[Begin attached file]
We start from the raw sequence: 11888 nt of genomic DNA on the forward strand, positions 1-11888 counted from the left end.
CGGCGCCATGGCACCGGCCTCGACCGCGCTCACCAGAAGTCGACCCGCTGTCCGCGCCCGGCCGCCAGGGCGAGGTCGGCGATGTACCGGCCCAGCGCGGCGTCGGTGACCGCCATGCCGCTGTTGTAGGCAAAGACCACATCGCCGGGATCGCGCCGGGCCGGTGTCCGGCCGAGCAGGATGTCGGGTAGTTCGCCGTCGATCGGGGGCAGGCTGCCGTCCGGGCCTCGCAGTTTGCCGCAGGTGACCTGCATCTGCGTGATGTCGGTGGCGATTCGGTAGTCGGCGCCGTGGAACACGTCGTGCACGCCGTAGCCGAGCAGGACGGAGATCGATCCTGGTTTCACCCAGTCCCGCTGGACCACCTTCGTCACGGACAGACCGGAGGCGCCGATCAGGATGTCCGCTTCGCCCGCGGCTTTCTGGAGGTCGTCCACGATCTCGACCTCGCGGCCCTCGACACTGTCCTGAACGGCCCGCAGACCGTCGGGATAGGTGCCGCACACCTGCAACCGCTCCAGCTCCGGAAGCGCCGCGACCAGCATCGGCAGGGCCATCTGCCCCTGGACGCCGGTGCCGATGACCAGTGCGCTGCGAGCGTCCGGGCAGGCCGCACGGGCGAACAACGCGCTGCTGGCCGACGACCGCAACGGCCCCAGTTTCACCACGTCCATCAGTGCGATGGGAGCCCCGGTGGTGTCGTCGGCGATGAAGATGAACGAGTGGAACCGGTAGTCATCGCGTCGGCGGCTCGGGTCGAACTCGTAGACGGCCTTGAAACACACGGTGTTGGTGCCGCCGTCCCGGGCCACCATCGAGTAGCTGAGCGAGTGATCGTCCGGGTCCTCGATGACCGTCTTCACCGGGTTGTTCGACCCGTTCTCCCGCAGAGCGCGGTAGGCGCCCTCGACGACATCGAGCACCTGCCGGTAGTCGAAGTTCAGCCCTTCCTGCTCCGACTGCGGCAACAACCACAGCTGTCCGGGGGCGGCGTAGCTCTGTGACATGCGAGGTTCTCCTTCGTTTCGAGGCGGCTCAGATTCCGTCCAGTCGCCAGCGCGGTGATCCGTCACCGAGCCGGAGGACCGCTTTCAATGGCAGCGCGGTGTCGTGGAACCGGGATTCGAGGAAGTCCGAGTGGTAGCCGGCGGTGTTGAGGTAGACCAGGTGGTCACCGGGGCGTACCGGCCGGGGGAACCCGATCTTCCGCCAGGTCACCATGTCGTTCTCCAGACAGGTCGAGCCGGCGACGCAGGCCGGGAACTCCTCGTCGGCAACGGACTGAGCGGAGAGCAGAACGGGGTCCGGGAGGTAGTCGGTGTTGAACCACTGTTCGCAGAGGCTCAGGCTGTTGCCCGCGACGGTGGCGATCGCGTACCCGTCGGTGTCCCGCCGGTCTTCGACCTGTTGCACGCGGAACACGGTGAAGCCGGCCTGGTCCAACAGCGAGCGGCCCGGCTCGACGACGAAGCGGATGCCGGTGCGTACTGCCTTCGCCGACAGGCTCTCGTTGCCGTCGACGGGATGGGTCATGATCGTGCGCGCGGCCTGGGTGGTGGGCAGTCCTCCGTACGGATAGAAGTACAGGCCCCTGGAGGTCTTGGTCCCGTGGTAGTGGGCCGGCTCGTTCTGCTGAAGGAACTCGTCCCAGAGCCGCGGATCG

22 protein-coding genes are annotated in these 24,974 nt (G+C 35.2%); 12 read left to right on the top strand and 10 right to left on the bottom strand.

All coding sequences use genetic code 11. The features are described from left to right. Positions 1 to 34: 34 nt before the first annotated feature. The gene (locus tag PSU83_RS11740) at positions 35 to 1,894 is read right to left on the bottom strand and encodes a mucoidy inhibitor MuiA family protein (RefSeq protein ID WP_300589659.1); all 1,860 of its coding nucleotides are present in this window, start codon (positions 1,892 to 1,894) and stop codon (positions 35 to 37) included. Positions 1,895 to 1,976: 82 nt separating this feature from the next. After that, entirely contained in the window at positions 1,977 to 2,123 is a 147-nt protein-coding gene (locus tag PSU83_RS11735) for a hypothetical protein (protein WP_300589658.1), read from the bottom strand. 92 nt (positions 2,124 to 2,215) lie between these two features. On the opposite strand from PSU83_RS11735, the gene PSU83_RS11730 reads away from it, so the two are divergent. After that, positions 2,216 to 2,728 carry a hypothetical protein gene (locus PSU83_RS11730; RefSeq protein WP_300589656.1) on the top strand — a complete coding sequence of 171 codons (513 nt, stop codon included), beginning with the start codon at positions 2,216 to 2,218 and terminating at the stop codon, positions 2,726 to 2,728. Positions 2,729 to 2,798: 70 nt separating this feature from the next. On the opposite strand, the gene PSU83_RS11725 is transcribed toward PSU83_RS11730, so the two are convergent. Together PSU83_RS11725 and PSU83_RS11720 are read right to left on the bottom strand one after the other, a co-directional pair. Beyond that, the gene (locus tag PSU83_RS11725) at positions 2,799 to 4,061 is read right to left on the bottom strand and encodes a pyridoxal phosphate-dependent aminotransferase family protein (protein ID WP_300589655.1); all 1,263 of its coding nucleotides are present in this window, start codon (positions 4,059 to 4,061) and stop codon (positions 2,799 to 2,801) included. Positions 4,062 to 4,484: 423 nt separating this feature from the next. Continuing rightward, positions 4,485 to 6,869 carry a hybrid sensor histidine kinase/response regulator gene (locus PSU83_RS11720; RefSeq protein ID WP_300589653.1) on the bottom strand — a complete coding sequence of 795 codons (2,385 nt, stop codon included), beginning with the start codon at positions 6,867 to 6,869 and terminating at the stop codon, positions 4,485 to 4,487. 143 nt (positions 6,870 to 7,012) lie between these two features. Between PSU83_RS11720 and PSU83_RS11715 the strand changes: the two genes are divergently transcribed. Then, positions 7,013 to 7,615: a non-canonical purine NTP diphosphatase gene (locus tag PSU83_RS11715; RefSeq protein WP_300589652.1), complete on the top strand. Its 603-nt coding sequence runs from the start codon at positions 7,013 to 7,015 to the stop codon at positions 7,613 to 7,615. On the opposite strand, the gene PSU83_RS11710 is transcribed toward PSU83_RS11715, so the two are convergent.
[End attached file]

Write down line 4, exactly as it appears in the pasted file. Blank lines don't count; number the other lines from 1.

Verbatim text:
All coding sequences use genetic code 11. The features are described from left to right. Positions 1 to 34: 34 nt before the first annotated feature. The gene (locus tag PSU83_RS11740) at positions 35 to 1,894 is read right to left on the bottom strand and encodes a mucoidy inhibitor MuiA family protein (RefSeq protein ID WP_300589659.1); all 1,860 of its coding nucleotides are present in this window, start codon (positions 1,892 to 1,894) and stop codon (positions 35 to 37) included. Positions 1,895 to 1,976: 82 nt separating this feature from the next. After that, entirely contained in the window at positions 1,977 to 2,123 is a 147-nt protein-coding gene (locus tag PSU83_RS11735) for a hypothetical protein (protein WP_300589658.1), read from the bottom strand. 92 nt (positions 2,124 to 2,215) lie between these two features. On the opposite strand from PSU83_RS11735, the gene PSU83_RS11730 reads away from it, so the two are divergent. After that, positions 2,216 to 2,728 carry a hypothetical protein gene (locus PSU83_RS11730; RefSeq protein WP_300589656.1) on the top strand — a complete coding sequence of 171 codons (513 nt, stop codon included), beginning with the start codon at positions 2,216 to 2,218 and terminating at the stop codon, positions 2,726 to 2,728. Positions 2,729 to 2,798: 70 nt separating this feature from the next. On the opposite strand, the gene PSU83_RS11725 is transcribed toward PSU83_RS11730, so the two are convergent. Together PSU83_RS11725 and PSU83_RS11720 are read right to left on the bottom strand one after the other, a co-directional pair. Beyond that, the gene (locus tag PSU83_RS11725) at positions 2,799 to 4,061 is read right to left on the bottom strand and encodes a pyridoxal phosphate-dependent aminotransferase family protein (protein ID WP_300589655.1); all 1,263 of its coding nucleotides are present in this window, start codon (positions 4,059 to 4,061) and stop codon (positions 2,799 to 2,801) included. Positions 4,062 to 4,484: 423 nt separating this feature from the next. Continuing rightward, positions 4,485 to 6,869 carry a hybrid sensor histidine kinase/response regulator gene (locus PSU83_RS11720; RefSeq protein ID WP_300589653.1) on the bottom strand — a complete coding sequence of 795 codons (2,385 nt, stop codon included), beginning with the start codon at positions 6,867 to 6,869 and terminating at the stop codon, positions 4,485 to 4,487. 143 nt (positions 6,870 to 7,012) lie between these two features. Between PSU83_RS11720 and PSU83_RS11715 the strand changes: the two genes are divergently transcribed. Then, positions 7,013 to 7,615: a non-canonical purine NTP diphosphatase gene (locus tag PSU83_RS11715; RefSeq protein WP_300589652.1), complete on the top strand. Its 603-nt coding sequence runs from the start codon at positions 7,013 to 7,015 to the stop codon at positions 7,613 to 7,615. On the opposite strand, the gene PSU83_RS11710 is transcribed toward PSU83_RS11715, so the two are convergent.